Free Movement of Services in the EU

Much of the interaction today within the EU are now service related transactions, versus the transaction of goods.

The provisions of Article 56 of the Treaty on the Functioning of the European Union (TFEU), restrictions on the provision of services within the EU shall not be restricted as to between nationals of the Union.  However, nationals of countries outside the EU can be restricted by the EU.

As defined by Article 57 TFEU, services are defined extremely broadly in order to capture most eceonomic activity, such as:

  • Activities of an industrial or commercial character
  • Activities of the professions
  • Activities of craftsmen

The treaty also covers services provided “free of charge” if they are traditionally compensated.  This creates a challenge for some quasi-public areas, such as education, healthcare and other traditionally quasi-governmental services.

The regulation of the service are covered by the domestic rules, and any EU national shall be permitted to perform the services if they meet the same requirements on a temporary basis. The work of the EU to harmonize the requirements over time, but some areas – such as the law – will be slower to integrate.  The EU has been attempting to harmonize through directives, and these directive take precedence over the provisions of the TFEU.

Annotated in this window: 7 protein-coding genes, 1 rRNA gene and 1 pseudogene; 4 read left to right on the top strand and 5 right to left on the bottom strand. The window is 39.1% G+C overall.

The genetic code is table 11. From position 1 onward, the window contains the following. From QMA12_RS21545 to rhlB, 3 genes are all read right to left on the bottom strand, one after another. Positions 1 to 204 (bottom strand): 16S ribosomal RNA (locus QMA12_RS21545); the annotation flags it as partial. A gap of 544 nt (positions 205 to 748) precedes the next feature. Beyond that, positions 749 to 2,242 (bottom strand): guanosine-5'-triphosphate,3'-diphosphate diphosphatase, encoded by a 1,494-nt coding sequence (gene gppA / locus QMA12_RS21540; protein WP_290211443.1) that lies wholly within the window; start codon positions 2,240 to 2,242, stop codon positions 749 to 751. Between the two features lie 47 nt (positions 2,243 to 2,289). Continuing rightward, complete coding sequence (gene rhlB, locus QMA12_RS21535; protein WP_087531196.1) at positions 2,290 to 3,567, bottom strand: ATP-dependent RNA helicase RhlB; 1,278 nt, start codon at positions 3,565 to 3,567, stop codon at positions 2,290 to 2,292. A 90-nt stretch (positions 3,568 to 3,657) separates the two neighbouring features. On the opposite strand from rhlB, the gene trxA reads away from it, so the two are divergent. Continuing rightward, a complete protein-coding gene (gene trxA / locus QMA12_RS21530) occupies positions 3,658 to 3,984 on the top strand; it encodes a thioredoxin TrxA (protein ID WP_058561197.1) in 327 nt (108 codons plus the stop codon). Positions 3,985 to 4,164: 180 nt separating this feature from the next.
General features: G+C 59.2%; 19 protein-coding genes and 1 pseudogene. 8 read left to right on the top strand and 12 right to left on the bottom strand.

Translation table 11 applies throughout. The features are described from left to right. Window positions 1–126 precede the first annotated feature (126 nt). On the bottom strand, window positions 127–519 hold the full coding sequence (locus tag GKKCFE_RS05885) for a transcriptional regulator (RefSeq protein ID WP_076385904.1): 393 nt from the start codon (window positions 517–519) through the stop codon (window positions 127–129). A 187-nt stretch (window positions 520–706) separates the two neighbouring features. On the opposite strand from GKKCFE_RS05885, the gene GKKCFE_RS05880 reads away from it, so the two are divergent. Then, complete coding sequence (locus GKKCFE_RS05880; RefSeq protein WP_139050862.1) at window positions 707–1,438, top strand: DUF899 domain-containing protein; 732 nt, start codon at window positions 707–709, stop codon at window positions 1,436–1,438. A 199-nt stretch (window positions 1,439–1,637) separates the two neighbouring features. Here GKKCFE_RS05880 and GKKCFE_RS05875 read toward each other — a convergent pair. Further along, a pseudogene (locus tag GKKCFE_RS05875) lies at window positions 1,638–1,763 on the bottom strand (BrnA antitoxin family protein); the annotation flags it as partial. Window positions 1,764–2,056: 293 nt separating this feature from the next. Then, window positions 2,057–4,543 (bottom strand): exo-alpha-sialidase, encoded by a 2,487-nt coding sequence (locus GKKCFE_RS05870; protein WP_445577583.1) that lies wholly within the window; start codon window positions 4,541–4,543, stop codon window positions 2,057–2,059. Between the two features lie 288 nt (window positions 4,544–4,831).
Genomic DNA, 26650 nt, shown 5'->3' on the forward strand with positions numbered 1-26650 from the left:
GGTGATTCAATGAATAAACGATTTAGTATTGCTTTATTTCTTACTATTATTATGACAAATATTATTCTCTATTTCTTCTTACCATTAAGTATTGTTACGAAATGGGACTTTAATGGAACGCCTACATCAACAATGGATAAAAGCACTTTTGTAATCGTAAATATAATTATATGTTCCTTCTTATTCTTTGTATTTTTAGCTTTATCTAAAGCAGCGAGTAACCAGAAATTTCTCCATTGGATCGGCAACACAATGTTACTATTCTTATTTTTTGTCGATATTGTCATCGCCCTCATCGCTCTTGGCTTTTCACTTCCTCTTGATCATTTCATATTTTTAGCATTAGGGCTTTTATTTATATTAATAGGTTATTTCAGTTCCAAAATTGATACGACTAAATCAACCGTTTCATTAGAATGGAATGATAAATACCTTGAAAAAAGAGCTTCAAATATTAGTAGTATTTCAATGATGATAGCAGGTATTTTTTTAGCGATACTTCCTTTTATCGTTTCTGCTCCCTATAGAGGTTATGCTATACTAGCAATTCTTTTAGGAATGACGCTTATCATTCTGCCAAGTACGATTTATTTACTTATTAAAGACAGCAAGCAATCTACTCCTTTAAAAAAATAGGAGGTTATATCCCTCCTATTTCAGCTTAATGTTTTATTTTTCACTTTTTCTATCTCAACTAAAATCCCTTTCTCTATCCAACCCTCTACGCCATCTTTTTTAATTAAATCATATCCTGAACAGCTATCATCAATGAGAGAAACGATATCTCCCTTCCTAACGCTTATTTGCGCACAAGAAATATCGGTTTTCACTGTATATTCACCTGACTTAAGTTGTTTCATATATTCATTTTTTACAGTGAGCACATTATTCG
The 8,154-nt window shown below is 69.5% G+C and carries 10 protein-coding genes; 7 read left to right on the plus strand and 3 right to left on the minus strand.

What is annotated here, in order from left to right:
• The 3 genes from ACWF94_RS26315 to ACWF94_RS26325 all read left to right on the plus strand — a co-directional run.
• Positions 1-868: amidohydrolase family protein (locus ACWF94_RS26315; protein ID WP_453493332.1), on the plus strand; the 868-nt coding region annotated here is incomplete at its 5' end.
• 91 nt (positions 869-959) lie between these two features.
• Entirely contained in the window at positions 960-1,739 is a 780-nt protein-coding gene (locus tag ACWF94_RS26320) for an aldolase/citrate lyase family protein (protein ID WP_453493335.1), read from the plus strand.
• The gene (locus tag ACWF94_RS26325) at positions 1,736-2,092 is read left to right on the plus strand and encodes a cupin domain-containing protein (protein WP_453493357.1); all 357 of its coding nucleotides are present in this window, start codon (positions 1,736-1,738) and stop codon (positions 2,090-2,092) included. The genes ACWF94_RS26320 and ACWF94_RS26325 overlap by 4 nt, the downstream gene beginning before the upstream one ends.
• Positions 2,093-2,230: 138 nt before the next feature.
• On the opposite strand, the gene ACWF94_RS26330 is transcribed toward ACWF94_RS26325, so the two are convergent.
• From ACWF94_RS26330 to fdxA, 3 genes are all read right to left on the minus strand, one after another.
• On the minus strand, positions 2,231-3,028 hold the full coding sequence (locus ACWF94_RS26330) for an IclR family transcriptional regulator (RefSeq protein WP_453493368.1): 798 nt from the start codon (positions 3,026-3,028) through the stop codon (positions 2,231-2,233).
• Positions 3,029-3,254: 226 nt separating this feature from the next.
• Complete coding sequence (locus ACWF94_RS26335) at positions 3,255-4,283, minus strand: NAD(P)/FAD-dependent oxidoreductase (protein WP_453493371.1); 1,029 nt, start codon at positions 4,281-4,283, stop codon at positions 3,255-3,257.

Article 61 TFEU takes precedence over Article 18 TFEU in the case of most specialized services, and should be referred to in the event of a potential conflict.

As is the case in most of the TFEU provisions, there are exceptions as covered under Article 62 TFEU.  Restrictions on the freedom of movement of services may be restricted based on the needs of:

  • Public Policy
  • Public Security
  • Public Health
  • Public Authority
  • Rule of Reason (van Binsbergen C-33/74)

Economic objectives are not permitted. Under the provisions of Binsbergen, the ECJ developed a test that requires that:

  • The restriction must not be subject to harmonization with EU law
  • The restriction must be in the public interest such as consumer protection, fraud prevention, etc.
  • The national rule must apply without distinction or discrimination
  • The measure must be proportionate and the least restrictive method to achieve the aim

The movement of services apply to both public and non-public organizations, particularly if the services are provided cross-border where the services are prepared remotely.

 

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